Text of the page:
A literature search on hearing and voice showed mostly studies involving only behavioral auditory measurements in patients with dysphonia, and there were a few studies that used and correlated objective and behavioral methods in the same sample.

Thus, the present study aims at characterizing the P300, with complex and tonal stimuli, and the behavioral assessment of central auditory processing in adults with behavioral dysphonia.

Methods

The current research was performed in the Universidade Federal de São Paulo (UNIFESP). The study was conducted after the approval of the committee of ethics in research in human beings of the Universidade Federal de São Paulo (UNIFESP) under the number CAAE 37353314.0.0000.5505.

All subjects invited to participate were advised of their free and spontaneous participation. After the acceptance, all participants were instructed on the procedures to be performed and signed the term of free and informed consent (TFIC) authorizing their voluntary participation.

The sample consisted of 20 subjects, 14 women and 6 men, aged between 18 and 59 years, who had ENT diagnosis of behavioral dysphonia. The average age was 36.25 years, with the minimum age being 18 and the maximum age 58. All participants were recruited from the waiting list for speech therapy at a public voice clinic.

The inclusion criteria for this study were: normal auditory thresholds (up to 25 dB HL)1010 Davis H, Silverman SR. Hearing and Deafness. 3rd. ed. New York: Holt, Rinehart, and Winston; 1970; word recognition score t greater than 92% of correct responses1111 Jerger J, Speaks C, Trammell JL. A new approach to speech audiometry. J Speech Hear Disord 1968;33(04):318–328; type A tympanometric curves bilaterally1212 Jerger J. Clinical experience with impedance audiometry. Arch Otolaryngol 1970;92(04):311–324; presence of contralateral acoustic reflexes at adequate levels1313 Jerger S, Jerger J. Alterações auditivas: um manual para avaliação clínica. São Paulo: Atheneu; 1989; Brazilian Portuguese as the spoken language; to be literate; and to have the diagnosis of behavioral dysphonia.

The exclusion criterion of the sample was: diagnosis of presbylarynx obtained through otorhinolaryngological evaluation and previously diagnosed cognitive or neurological alterations. In addition, individuals that, for some reason, did not participate in all stages of the study would be excluded from the sample.

The participants were submitted to procedures including clinical history and electrophysiological and behavioral evaluation of auditory processing as described below.

While obtaining the clinical history, the individuals answered a speech-language questionnaire concerning clinical aspects related to the voice and hearing.

Electrophysiological evaluation was performed using the Smart EP equipment (Intelligent Hearing Systems, Miami, FL, USA). The investigation of auditory evoked potentials was obtained in an acoustic and electrically treated room. The subjects were accommodated in a reclining and comfortable armchair and instructed to remain still, so that myogenic artifacts were avoided. Before the beginning of the examinations, the subjects' skin was prepared with an abrasive paste, and the electrodes, fixed by adhesive tape and arranged as follows: active electrode (position CZ—vertex), reference electrodes (positions A1 and A2—lobes of the left and right ears), and ground electrode (located on the forehead), according to the system 10 to 20. The impedance of the electrodes was measured to be below 5 kΩ, and the difference between each electrode was at most 2 kΩ.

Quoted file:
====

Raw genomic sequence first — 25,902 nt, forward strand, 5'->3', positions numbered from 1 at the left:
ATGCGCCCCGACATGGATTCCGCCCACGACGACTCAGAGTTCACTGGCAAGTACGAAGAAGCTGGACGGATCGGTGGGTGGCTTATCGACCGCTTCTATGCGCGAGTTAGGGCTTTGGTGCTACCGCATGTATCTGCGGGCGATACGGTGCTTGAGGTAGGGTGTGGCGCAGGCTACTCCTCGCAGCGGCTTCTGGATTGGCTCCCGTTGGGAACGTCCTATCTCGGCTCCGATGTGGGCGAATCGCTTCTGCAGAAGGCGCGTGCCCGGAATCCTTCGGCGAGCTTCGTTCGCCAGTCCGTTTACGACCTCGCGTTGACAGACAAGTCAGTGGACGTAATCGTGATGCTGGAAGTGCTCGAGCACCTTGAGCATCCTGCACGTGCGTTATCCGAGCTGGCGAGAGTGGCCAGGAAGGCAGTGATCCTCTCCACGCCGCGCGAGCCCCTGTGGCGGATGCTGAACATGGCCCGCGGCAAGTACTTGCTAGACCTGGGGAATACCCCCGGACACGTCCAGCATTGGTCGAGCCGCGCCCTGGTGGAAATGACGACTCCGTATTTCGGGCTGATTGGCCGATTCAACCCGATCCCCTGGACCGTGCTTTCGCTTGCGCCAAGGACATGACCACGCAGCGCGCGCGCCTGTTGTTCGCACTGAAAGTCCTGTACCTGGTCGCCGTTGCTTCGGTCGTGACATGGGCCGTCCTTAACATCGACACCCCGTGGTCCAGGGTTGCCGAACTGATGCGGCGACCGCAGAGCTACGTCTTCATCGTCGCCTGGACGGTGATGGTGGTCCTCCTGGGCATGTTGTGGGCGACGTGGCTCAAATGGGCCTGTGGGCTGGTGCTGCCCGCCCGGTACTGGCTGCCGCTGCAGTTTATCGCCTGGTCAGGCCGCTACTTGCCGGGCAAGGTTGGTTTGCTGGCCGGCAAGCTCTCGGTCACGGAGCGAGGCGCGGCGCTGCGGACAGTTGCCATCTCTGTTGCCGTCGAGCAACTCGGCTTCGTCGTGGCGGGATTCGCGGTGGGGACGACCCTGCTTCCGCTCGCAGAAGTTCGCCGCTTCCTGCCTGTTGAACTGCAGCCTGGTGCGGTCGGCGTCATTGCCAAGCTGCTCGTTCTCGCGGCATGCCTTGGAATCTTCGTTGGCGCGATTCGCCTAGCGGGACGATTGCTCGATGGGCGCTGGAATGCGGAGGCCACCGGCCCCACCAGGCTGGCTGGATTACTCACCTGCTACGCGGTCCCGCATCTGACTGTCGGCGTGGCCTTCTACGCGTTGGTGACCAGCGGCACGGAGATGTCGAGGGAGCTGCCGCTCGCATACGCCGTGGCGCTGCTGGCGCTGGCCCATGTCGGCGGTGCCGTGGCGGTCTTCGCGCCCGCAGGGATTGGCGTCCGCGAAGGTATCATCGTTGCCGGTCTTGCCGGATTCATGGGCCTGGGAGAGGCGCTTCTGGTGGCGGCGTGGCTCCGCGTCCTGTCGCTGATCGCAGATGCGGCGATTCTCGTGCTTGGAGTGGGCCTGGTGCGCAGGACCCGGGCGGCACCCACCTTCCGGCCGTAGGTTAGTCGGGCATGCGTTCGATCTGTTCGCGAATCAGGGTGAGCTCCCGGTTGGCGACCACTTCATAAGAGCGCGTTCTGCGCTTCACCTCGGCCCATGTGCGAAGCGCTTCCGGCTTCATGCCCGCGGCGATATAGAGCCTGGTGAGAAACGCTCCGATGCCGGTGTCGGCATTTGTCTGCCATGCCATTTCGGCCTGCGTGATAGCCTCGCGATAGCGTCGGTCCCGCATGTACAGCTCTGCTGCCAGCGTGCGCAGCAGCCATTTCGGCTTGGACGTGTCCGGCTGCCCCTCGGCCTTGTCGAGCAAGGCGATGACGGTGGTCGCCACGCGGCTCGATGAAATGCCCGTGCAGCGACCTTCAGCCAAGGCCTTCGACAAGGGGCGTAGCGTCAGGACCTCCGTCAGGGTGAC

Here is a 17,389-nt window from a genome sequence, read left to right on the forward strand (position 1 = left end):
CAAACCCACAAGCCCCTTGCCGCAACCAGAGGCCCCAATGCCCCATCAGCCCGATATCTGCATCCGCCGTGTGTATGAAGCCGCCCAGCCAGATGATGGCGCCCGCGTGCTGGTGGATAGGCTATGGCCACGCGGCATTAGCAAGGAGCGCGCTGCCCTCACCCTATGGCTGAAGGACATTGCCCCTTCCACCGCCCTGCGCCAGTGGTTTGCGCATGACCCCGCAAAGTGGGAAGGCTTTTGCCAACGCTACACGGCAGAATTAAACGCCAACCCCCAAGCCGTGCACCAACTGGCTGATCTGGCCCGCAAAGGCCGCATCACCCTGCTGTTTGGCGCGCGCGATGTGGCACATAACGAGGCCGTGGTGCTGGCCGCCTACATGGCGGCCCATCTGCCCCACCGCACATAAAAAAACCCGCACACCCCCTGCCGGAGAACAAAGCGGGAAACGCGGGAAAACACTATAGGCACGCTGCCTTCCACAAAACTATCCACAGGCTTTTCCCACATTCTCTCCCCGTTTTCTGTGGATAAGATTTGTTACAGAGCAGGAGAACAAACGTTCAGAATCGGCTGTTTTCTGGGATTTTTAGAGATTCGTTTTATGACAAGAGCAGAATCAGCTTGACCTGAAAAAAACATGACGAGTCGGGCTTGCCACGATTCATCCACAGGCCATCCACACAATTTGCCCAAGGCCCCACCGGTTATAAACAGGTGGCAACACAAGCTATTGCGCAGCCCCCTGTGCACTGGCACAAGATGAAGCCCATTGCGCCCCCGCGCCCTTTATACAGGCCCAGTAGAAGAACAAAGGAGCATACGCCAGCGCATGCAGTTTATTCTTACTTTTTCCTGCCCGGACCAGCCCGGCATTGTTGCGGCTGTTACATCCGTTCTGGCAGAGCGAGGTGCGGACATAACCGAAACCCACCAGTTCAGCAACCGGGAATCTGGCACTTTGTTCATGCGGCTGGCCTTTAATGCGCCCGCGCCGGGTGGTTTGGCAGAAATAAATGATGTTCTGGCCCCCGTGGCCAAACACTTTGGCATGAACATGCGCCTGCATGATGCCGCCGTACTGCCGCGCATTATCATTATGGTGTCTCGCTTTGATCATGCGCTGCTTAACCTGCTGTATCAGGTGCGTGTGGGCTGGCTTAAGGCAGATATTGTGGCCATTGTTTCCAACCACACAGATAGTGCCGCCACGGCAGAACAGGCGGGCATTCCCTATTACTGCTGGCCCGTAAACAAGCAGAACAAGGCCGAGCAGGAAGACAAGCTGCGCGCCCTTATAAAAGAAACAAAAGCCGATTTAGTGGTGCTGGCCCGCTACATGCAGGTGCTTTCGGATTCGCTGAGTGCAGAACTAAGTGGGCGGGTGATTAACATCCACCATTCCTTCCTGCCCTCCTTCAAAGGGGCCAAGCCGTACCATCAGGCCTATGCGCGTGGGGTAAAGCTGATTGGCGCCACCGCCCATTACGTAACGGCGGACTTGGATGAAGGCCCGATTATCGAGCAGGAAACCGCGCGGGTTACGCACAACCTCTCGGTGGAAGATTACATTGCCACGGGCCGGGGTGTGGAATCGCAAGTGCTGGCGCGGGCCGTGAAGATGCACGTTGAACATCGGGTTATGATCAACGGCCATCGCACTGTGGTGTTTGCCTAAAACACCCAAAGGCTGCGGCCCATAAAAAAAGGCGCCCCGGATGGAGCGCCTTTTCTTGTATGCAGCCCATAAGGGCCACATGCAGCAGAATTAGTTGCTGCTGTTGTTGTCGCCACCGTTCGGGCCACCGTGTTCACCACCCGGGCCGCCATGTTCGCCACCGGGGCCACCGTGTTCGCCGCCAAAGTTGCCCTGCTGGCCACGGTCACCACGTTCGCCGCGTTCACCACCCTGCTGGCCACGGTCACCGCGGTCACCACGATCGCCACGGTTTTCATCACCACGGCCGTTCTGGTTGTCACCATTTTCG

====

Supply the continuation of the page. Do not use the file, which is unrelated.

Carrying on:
Long-latency auditory evoked potential was obtained with tonal and complex stimuli. The tone stimuli were tone bursts, presented in the frequencies of 1,000 Hz (frequent stimulus) and 2,000 Hz (rare stimulus). As for the complex stimuli, the “ba” and “da” syllables were used, the “ba” for the frequent stimulus, and the “da” for the rare stimulus.

As test protocol, 300 stimuli were presented, either tonal or complex, in a proportion of 80% for the frequent and 20% for the rare, characterizing the odd-ball paradigm. The polarity used was alternated, at a rate of 1.1/s, filters 1 to 30 Hz, a 600 ms window, and the presentation level was 70 dB HL.

All participants were initially trained to discriminate between frequent and rare stimuli. After understanding that, the subjects were instructed to focus on the rare stimulus and count the number of times it appeared, and finally to report the total number of rare stimuli at the end of the test.

This study examined the P3 component, considering the resulting register obtained by the subtraction of the rare stimuli waves from the frequent ones.

Finally, the behavioral evaluation of auditory processing1414 Pereira LD, Schochat E. Processamento Auditivo Central: manual de avaliação. São Paulo: Lovise; 1997 included the tests: sound localization test, memory for verbal and non-verbal sounds in sequence, alternate disyllable dichotic test (SSW), dichotic consonant-vowel test (DCVT), duration pattern test (DPT), and random gap detection test (RGDT).

The sound localization test (SLT) was performed with a high-frequency instrumental sound (rattle) presented in the directions ahead, above, behind, to the right, and to the left, with the individual's head as reference. The subject remained with his/her eyes closed and was instructed to indicate the direction of the sound source.

For the verbal sequential memory test (VSMT), the syllables pa, ta, ca, and fa were presented in three different arrangements, and the subject was instructed to repeat the sequence presented without visual clue.